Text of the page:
Mayor Stoney Marched in 5th Night of Protests After Critics Demanded Answers on Police Violence
*This article was written by Craig Carper and Ben Paviour with contributions from Yasmine Jumaa.
Richmond Mayor Levar Stoney joined thousands of demonstrators Tuesday evening as they flooded downtown for the fifth night in a row, protesting the killing of George Floyd.
On Monday, Richmond Police gassed non-violent protesters 20 minutes before the start of the 8 p.m. curfew, outraging city residents. Videos appeared on social media showing police spitting on a detained woman and chasing after a departing crowd with chemical sprays.
At noon on Tuesday, Stoney addressed an angry crowd of thousands at city hall to apologize for the actions of the police department. He was mostly shouted down by protesters, and listened to their aired grievances.
Many residents shouted for Stoney and Police Chief Will Smith’s resignations and called on the mayor to fire officers involved in the attacks on demonstrators.
"I can't stand here today and give you every single answer," Stoney replied. "But what I can do is commit to you that Sunday will never happen again. I will march with you. I will stand with you. I will be with you."
Chief Smith assured protesters that the police response to Tuesday night’s protest would be much calmer.
“When there is nonviolent protest we are going to take no action,” Smith said. “I don’t really care about the curfew if everyone’s being nonviolent.”
At 6 p.m., protesters gathered at the State Capitol and marched to the Lee statue on Monument Avenue, where they chanted “tear it down” and “f--- this statue.”
Mayor Stoney received a mixed reception. He spoke with some protesters while others shouted at him.
One protester, Jevell Bledsoe, held a sign reading, “I’m Black, I’m angry,” an emotion he returned to repeatedly in an interview.
“I think its a PR stunt,” Bledsoe said. “If he wants to walk with us, fine, but this is our protest.”
Several protesters, including 31-year-old Rod Taylor, gave Stoney credit for showing up.
“I do feel like he’s genuine,” Taylor said. “He’s an African American man, so I know he knows the frustration. But we would like to see a little bit more.”
Speaking to reporters, the mayor said police will conduct an internal review of the attacks on demonstrators Monday. He addressed criticism that he should act more quickly.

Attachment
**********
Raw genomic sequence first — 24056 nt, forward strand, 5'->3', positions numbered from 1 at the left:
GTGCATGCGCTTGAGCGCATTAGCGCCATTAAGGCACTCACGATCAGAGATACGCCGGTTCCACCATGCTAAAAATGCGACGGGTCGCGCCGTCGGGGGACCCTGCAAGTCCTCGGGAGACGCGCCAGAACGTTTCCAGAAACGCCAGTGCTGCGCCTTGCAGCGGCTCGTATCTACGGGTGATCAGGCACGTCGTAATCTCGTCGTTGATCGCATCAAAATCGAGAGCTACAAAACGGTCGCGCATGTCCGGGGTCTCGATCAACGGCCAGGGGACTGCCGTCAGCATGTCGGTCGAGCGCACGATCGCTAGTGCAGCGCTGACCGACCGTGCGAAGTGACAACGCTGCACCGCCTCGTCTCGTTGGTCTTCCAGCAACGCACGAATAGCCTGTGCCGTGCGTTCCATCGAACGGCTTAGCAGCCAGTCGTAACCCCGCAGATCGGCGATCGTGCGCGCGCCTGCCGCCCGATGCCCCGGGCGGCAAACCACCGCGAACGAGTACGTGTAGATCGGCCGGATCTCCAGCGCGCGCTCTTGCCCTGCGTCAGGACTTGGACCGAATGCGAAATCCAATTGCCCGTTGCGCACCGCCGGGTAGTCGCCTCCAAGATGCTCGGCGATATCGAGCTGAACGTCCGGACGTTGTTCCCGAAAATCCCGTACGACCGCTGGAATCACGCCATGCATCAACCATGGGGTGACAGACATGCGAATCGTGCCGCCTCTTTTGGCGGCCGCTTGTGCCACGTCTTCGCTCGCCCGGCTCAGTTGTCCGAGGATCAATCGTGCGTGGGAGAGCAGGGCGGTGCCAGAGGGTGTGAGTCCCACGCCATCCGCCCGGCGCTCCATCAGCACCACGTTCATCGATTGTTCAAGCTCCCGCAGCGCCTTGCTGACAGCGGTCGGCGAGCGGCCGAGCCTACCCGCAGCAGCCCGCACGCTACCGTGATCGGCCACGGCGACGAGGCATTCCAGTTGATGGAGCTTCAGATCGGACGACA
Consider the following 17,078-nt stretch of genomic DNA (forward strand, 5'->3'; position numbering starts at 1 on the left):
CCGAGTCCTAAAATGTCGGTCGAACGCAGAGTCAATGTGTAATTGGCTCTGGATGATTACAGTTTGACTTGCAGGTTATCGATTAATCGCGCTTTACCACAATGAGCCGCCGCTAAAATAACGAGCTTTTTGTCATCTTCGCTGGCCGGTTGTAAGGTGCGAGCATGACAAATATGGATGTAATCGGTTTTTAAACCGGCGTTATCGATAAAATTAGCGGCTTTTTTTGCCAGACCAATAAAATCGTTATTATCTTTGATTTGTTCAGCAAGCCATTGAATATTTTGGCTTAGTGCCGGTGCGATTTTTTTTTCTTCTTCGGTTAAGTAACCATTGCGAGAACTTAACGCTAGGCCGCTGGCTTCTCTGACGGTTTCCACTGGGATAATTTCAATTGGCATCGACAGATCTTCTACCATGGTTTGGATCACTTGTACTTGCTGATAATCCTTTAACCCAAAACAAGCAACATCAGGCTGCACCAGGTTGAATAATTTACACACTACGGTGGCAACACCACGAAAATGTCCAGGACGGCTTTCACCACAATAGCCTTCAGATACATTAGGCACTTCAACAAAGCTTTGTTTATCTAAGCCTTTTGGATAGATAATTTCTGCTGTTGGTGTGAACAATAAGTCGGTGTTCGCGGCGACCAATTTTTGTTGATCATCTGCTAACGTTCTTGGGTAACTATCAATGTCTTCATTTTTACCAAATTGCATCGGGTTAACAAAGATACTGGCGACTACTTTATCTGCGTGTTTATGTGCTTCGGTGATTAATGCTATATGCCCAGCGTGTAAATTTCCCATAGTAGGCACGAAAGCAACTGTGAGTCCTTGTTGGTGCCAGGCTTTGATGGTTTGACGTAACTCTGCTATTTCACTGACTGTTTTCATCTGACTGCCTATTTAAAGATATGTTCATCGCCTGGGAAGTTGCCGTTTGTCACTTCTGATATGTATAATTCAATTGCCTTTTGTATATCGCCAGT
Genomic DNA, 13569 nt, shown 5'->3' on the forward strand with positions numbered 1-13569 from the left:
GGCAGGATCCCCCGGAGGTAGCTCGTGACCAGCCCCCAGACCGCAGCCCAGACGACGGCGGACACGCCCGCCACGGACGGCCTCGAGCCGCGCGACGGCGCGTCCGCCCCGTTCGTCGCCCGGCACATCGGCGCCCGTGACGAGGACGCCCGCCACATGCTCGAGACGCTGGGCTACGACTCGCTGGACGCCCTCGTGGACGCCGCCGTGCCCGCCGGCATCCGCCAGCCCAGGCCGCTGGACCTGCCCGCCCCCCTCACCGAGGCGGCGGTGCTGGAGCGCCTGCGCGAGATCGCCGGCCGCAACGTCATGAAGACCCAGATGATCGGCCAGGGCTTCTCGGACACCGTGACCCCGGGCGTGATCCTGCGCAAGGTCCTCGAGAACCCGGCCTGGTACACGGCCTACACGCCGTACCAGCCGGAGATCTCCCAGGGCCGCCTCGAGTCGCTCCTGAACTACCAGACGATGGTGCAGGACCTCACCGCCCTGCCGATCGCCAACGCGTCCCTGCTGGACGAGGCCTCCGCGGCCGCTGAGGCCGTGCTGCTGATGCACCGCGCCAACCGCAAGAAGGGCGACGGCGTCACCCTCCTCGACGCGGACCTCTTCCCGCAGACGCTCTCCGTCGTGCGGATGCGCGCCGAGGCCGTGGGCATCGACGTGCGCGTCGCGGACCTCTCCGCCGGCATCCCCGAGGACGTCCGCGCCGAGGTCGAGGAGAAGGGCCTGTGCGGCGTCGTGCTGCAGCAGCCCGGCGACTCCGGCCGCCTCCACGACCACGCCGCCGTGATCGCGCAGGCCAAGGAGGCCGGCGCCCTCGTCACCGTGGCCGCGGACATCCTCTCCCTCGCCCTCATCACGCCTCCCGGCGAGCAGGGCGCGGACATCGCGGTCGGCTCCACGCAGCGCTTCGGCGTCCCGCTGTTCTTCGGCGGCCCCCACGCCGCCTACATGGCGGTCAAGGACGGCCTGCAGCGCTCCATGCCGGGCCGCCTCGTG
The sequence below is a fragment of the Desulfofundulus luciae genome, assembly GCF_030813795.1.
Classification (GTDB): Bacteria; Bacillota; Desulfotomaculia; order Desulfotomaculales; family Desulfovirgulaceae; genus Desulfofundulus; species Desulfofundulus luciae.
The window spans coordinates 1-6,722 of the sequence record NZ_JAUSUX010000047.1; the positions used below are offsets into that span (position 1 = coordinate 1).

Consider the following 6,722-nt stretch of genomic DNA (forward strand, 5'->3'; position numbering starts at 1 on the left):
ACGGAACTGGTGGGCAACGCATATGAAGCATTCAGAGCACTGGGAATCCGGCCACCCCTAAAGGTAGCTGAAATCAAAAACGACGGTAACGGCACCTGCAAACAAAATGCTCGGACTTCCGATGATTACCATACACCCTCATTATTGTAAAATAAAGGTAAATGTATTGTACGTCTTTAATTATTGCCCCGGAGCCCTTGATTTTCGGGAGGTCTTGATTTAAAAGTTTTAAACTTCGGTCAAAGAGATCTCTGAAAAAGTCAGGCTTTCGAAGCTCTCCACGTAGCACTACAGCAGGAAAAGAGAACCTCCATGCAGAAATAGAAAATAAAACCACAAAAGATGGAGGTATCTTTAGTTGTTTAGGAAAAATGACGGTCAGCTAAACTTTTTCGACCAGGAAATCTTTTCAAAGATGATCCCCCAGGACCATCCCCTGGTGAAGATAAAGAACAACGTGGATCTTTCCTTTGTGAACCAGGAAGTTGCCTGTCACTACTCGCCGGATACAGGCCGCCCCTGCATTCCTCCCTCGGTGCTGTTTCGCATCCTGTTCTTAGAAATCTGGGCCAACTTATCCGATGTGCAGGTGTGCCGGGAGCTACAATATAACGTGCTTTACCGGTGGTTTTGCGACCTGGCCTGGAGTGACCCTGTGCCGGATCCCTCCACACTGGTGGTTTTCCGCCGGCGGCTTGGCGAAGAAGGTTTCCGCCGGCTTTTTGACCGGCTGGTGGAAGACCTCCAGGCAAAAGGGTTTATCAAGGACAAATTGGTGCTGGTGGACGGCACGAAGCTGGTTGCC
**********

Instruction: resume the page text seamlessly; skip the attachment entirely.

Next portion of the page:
“I’m not a king, I’m not a dictator, I can’t just say, ‘Boom -- it happens that way.’” Stoney said. “It doesn’t work that way. And I understand why they’re upset about that, because they want something to work for them today.”
In an interview with VPM, Stoney also addressed a top demand from activists: a civilian review board completely independent from the police department. Stoney said he was open to the idea but stopped short of endorsing it.
“We gotta see how it looks,” Stoney said. “We’ve got to see if it fits the city of Richmond.”
As Stoney tried to make his exit shortly after 7 p.m., protesters chanted, “cancel the curfew”.
The event included many more politicians than past rallies, with Lt. Gov. Justin Fairfax, Sen. Jennifer McClellan (D-Richmond) and Sen. Ghazala Hashmi (D-Henrico) all making appearances. Fairfax, McClellan, and Stoney are all seen as possible contenders for governor in 2021.
As curfew approached 8pm, roughly half the protesters left while half stayed, ready to violate the curfew, including Fairfax.
“It’s 8 o’clock and I’m not going anywhere,” Fairfax said to cheers, snubbing a curfew set via executive order by Gov. Ralph Northam.
After 8 the mood was energetic but peaceful, with a lighter police presence than the previous evenings. Protesters circled up Broad Street and back down Monument Avenue to the Capitol, where the event started.
The protest mostly dispersed by 11 pm.